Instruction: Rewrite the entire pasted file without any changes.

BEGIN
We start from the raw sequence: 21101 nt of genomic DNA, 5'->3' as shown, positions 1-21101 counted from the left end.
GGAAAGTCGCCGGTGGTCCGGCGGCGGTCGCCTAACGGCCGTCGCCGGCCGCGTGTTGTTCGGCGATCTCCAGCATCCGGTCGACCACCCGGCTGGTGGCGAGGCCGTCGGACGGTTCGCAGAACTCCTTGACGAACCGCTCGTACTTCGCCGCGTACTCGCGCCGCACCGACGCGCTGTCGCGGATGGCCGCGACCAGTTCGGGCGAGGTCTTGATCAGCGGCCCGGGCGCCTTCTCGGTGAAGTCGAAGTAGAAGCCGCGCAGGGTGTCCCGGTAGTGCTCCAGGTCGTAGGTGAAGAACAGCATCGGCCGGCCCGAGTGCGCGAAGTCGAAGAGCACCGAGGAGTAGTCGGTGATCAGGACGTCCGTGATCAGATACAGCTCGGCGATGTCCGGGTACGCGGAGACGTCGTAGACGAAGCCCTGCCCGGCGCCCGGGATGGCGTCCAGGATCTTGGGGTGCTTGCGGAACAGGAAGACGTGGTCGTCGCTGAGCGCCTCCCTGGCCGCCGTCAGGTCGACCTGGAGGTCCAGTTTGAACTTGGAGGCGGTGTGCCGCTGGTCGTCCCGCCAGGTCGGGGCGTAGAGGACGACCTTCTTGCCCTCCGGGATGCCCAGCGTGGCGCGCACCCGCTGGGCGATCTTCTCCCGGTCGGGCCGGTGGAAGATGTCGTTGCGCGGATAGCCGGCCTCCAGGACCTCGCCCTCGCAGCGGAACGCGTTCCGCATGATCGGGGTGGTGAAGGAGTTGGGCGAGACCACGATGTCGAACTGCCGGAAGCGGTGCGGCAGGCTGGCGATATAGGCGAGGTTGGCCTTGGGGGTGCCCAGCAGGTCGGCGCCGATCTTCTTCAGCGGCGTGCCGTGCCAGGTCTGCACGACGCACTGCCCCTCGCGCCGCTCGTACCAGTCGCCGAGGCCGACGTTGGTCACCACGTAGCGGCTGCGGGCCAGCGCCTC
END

We start from the raw sequence: 21101 nt of genomic DNA, 5'->3' as shown, positions 1-21101 counted from the left end.
GGAAAGTCGCCGGTGGTCCGGCGGCGGTCGCCTAACGGCCGTCGCCGGCCGCGTGTTGTTCGGCGATCTCCAGCATCCGGTCGACCACCCGGCTGGTGGCGAGGCCGTCGGACGGTTCGCAGAACTCCTTGACGAACCGCTCGTACTTCGCCGCGTACTCGCGCCGCACCGACGCGCTGTCGCGGATGGCCGCGACCAGTTCGGGCGAGGTCTTGATCAGCGGCCCGGGCGCCTTCTCGGTGAAGTCGAAGTAGAAGCCGCGCAGGGTGTCCCGGTAGTGCTCCAGGTCGTAGGTGAAGAACAGCATCGGCCGGCCCGAGTGCGCGAAGTCGAAGAGCACCGAGGAGTAGTCGGTGATCAGGACGTCCGTGATCAGATACAGCTCGGCGATGTCCGGGTACGCGGAGACGTCGTAGACGAAGCCCTGCCCGGCGCCCGGGATGGCGTCCAGGATCTTGGGGTGCTTGCGGAACAGGAAGACGTGGTCGTCGCTGAGCGCCTCCCTGGCCGCCGTCAGGTCGACCTGGAGGTCCAGTTTGAACTTGGAGGCGGTGTGCCGCTGGTCGTCCCGCCAGGTCGGGGCGTAGAGGACGACCTTCTTGCCCTCCGGGATGCCCAGCGTGGCGCGCACCCGCTGGGCGATCTTCTCCCGGTCGGGCCGGTGGAAGATGTCGTTGCGCGGATAGCCGGCCTCCAGGACCTCGCCCTCGCAGCGGAACGCGTTCCGCATGATCGGGGTGGTGAAGGAGTTGGGCGAGACCACGATGTCGAACTGCCGGAAGCGGTGCGGCAGGCTGGCGATATAGGCGAGGTTGGCCTTGGGGGTGCCCAGCAGGTCGGCGCCGATCTTCTTCAGCGGCGTGCCGTGCCAGGTCTGCACGACGCACTGCCCCTCGCGCCGCTCGTACCAGTCGCCGAGGCCGACGTTGGTCACCACGTAGCGGCTGCGGGCCAGCGCCTC